The drop-out detecting circuit 17 of FIG. 1A is arranged in the form of a level comparator so as to detect the fact that the signal level of the output signal of the square sum circuit 72 in the FM detecting circuit 7 drops below a predetermined value. That is, the signal level of the square signal of FIG. 19B of the envelope component of the digital FM video signal of FIG. 19A drops below the predetermined value to thereby produce a drop-out detection signal of FIG. 19C. Accordingly, because the drop-out detecting circuit can be made up of a level comparator in addition to the FM detecting circuit 7, the detection of drop-out can be surely realized by a simple circuit arrangement. Furthermore, because the detecting operation is carried out digitally, stable characteristics can be obtained.

The ringing (the portion surrounded by a one-dot chained line as shown in FIG. 19B) produced in the output of the square sum circuit 72 by the sudden change of the envelope component may cause malfunction in the detecting output. However, when a drop-out detection signal of FIG. 19D expressed a drop-out length including both the length n1 and the length n2 at its ends is produced, the succeeding correction can be reliably carried out. In the above description, n1 represents a length corresponding to the ringing produced before the signal level of the output signal of FIG. 19B of the square sum circuit 72 becomes less than the predetermined value and n2 represents a length corresponding to the ringing produced after the signal level becomes above the predetermined vale. Because there is still a possibility of ringing occurring corresponding to the delay time of the Hilbert transformer 70, each of the lengths n1 and n2 should be set to be not smaller than the delay time nD of the delay circuit 71.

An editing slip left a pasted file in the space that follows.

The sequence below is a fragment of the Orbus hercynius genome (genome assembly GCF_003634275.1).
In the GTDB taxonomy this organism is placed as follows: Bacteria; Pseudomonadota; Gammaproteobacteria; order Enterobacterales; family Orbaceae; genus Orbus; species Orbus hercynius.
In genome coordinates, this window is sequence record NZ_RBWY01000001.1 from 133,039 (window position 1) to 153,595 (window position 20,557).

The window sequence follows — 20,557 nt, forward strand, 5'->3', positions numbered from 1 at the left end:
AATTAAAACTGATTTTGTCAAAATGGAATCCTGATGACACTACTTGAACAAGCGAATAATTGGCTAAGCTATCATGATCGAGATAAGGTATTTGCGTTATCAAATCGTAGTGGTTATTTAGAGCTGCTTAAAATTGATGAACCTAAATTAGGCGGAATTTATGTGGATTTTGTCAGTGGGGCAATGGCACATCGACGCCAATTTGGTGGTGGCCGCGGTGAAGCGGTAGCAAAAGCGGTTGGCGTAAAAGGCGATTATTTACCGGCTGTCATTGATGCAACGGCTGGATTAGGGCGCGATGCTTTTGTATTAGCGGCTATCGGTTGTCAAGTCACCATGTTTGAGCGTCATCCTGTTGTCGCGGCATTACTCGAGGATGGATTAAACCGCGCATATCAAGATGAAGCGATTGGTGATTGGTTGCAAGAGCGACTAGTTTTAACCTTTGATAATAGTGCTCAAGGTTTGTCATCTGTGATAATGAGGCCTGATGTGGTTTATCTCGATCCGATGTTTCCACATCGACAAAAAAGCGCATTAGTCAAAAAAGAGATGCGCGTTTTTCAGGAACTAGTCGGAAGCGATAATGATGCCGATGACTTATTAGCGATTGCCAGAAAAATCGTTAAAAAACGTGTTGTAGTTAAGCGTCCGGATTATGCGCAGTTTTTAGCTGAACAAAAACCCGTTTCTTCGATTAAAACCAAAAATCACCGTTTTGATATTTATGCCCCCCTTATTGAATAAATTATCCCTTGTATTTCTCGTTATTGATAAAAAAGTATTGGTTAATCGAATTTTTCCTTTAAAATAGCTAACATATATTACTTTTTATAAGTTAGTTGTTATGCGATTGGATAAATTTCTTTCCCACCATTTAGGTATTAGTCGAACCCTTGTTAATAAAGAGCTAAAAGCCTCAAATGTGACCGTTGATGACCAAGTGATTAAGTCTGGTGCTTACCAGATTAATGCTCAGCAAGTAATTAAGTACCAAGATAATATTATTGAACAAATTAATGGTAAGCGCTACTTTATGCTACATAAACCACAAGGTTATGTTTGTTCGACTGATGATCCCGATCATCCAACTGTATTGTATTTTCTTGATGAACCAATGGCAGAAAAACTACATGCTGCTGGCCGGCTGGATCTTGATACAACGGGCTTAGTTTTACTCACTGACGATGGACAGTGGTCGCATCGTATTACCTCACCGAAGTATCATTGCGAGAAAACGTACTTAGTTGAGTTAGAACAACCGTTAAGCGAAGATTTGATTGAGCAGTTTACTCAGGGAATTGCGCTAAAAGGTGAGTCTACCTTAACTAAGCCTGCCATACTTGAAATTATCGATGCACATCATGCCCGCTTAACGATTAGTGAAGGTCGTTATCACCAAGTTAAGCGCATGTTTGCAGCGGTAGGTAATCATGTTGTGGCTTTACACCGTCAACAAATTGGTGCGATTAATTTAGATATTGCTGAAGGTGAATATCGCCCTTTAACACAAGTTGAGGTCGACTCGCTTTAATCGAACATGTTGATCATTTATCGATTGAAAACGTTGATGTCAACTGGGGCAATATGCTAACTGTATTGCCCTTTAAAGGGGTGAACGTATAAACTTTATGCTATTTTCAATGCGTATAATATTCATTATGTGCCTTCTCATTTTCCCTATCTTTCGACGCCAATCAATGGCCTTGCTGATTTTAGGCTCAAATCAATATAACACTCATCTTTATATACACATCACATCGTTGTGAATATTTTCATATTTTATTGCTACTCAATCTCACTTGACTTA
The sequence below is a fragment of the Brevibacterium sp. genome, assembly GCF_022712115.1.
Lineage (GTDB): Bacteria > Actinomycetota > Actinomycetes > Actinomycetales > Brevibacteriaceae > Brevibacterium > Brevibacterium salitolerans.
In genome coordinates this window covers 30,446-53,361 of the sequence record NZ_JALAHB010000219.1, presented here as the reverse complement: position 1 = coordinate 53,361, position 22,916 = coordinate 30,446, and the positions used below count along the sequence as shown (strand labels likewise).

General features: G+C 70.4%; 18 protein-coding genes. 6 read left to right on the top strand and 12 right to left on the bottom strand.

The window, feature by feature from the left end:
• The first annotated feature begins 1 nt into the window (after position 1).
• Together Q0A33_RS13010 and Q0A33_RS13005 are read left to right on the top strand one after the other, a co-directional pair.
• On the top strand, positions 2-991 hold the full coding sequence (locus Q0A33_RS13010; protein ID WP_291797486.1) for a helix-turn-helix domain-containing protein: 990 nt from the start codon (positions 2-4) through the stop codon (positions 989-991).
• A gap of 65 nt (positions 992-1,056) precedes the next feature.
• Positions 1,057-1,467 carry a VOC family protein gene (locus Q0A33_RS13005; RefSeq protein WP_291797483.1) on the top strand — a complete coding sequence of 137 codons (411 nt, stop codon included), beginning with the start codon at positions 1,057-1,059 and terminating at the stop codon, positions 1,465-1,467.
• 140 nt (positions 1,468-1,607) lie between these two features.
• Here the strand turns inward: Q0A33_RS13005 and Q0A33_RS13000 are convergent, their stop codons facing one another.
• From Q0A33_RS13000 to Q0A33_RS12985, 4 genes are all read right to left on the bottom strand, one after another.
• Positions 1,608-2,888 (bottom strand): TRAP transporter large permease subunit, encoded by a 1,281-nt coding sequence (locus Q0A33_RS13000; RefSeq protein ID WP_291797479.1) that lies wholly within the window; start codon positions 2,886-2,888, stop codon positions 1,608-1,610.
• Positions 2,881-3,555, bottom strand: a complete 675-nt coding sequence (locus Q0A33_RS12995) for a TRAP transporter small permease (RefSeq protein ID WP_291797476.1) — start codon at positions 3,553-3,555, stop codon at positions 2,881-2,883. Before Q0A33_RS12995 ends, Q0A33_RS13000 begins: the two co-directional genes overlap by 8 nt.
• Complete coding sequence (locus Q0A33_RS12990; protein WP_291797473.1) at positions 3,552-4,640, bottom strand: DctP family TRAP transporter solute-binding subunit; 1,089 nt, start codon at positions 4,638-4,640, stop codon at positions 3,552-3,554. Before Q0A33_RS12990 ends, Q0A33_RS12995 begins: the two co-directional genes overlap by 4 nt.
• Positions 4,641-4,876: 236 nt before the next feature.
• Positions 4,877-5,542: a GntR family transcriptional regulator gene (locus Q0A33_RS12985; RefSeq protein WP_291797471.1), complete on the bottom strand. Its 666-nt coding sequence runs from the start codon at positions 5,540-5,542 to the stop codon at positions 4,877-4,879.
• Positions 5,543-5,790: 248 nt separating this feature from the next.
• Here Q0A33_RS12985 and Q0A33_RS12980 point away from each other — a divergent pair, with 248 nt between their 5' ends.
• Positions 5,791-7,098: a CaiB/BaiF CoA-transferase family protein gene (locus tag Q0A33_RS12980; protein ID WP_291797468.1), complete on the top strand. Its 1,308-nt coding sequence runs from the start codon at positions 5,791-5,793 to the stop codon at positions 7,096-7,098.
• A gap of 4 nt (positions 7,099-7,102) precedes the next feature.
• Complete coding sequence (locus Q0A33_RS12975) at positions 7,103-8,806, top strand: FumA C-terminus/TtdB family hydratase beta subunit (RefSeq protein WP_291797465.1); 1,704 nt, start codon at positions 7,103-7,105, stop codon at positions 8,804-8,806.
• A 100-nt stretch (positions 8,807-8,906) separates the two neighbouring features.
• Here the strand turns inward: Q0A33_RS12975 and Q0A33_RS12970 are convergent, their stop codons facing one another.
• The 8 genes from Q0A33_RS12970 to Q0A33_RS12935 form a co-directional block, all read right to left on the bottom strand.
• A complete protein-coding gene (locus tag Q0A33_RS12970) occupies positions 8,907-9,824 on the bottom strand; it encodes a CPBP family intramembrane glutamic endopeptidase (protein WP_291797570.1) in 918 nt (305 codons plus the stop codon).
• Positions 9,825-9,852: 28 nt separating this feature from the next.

In the signal separating circuit 14 of FIG. 1B, as shown in FIG. 20, a control signal A for the frame number, the stop code, and so on, as well as the color burst signal, the horizontal synchronizing signal and the vertical synchronizing signal, are separated from the digital video signal. For the signal separation, a first reference level VTH1 is set to separate the control signal A and a second reference level VTH2 is set to separate the synchronizing signal B.

The arrangement of the signal separating circuit 14 is shown in FIG. 21. In the drawing, the pedestal level of the digital video signal is detected by the pedestal level detecting circuit 13 as described above, and the minimum level of the digital video signal within a predetermined range is detected by a minimum value detecting circuit 20. The arrangement of the minimum value detecting circuit 20 will be described later in detail. The first reference level VTH1 and the second reference level VTH2 are determined on the basis of the detection level in each of the pedestal level detecting circuit 13 and the minimum value detecting circuit 20. That is to say, the reference level generating circuit 140 produces a first reference level VTH1 by adding a predetermined value to the detection level of the pedestal level detecting circuit 13 only on the basis of the detection level, and the reference level generating circuit 141 produces a second reference level VTH2 by averaging the two levels respectively detected by the pedestal level detecting circuit 13 and the minimum value detecting circuit 20. On the other hand, the reference level generating circuits 142 and 143 of FIG. 21 produce first and second reference levels VTH1 and VTH2 only on the basis of the detection level of the minimum value detecting circuit 20.